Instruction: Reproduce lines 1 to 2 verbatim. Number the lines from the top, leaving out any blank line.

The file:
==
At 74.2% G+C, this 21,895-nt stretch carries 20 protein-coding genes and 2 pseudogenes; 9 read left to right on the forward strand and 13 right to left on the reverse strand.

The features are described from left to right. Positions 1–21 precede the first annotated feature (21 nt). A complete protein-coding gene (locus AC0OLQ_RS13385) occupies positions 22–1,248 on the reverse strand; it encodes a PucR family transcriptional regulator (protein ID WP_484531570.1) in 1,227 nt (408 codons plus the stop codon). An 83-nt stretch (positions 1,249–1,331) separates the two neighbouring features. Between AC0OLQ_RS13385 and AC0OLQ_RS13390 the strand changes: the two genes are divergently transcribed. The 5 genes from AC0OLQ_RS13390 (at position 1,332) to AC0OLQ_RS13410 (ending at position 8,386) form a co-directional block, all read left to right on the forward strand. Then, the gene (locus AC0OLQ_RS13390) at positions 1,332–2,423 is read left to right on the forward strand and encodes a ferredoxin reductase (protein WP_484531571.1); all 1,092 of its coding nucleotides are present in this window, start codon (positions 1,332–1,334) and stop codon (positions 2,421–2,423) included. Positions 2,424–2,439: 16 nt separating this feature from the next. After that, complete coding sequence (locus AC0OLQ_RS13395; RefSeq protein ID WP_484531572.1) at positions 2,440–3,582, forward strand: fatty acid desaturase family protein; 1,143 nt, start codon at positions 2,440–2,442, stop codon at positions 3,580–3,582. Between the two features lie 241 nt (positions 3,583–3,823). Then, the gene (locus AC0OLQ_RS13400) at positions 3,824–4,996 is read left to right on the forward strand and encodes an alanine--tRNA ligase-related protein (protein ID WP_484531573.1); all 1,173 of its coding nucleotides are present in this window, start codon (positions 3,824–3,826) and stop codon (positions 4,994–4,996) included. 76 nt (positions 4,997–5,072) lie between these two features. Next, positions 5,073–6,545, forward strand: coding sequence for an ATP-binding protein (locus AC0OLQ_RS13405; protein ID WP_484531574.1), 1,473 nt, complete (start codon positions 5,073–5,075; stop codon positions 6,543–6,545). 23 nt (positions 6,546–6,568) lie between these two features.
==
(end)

At 74.2% G+C, this 21,895-nt stretch carries 20 protein-coding genes and 2 pseudogenes; 9 read left to right on the forward strand and 13 right to left on the reverse strand.

The features are described from left to right. Positions 1–21 precede the first annotated feature (21 nt). A complete protein-coding gene (locus AC0OLQ_RS13385) occupies positions 22–1,248 on the reverse strand; it encodes a PucR family transcriptional regulator (protein ID WP_484531570.1) in 1,227 nt (408 codons plus the stop codon). An 83-nt stretch (positions 1,249–1,331) separates the two neighbouring features. Between AC0OLQ_RS13385 and AC0OLQ_RS13390 the strand changes: the two genes are divergently transcribed. The 5 genes from AC0OLQ_RS13390 (at position 1,332) to AC0OLQ_RS13410 (ending at position 8,386) form a co-directional block, all read left to right on the forward strand. Then, the gene (locus AC0OLQ_RS13390) at positions 1,332–2,423 is read left to right on the forward strand and encodes a ferredoxin reductase (protein WP_484531571.1); all 1,092 of its coding nucleotides are present in this window, start codon (positions 1,332–1,334) and stop codon (positions 2,421–2,423) included. Positions 2,424–2,439: 16 nt separating this feature from the next. After that, complete coding sequence (locus AC0OLQ_RS13395; RefSeq protein ID WP_484531572.1) at positions 2,440–3,582, forward strand: fatty acid desaturase family protein; 1,143 nt, start codon at positions 2,440–2,442, stop codon at positions 3,580–3,582. Between the two features lie 241 nt (positions 3,583–3,823). Then, the gene (locus AC0OLQ_RS13400) at positions 3,824–4,996 is read left to right on the forward strand and encodes an alanine--tRNA ligase-related protein (protein ID WP_484531573.1); all 1,173 of its coding nucleotides are present in this window, start codon (positions 3,824–3,826) and stop codon (positions 4,994–4,996) included. 76 nt (positions 4,997–5,072) lie between these two features. Next, positions 5,073–6,545, forward strand: coding sequence for an ATP-binding protein (locus AC0OLQ_RS13405; protein ID WP_484531574.1), 1,473 nt, complete (start codon positions 5,073–5,075; stop codon positions 6,543–6,545). 23 nt (positions 6,546–6,568) lie between these two features.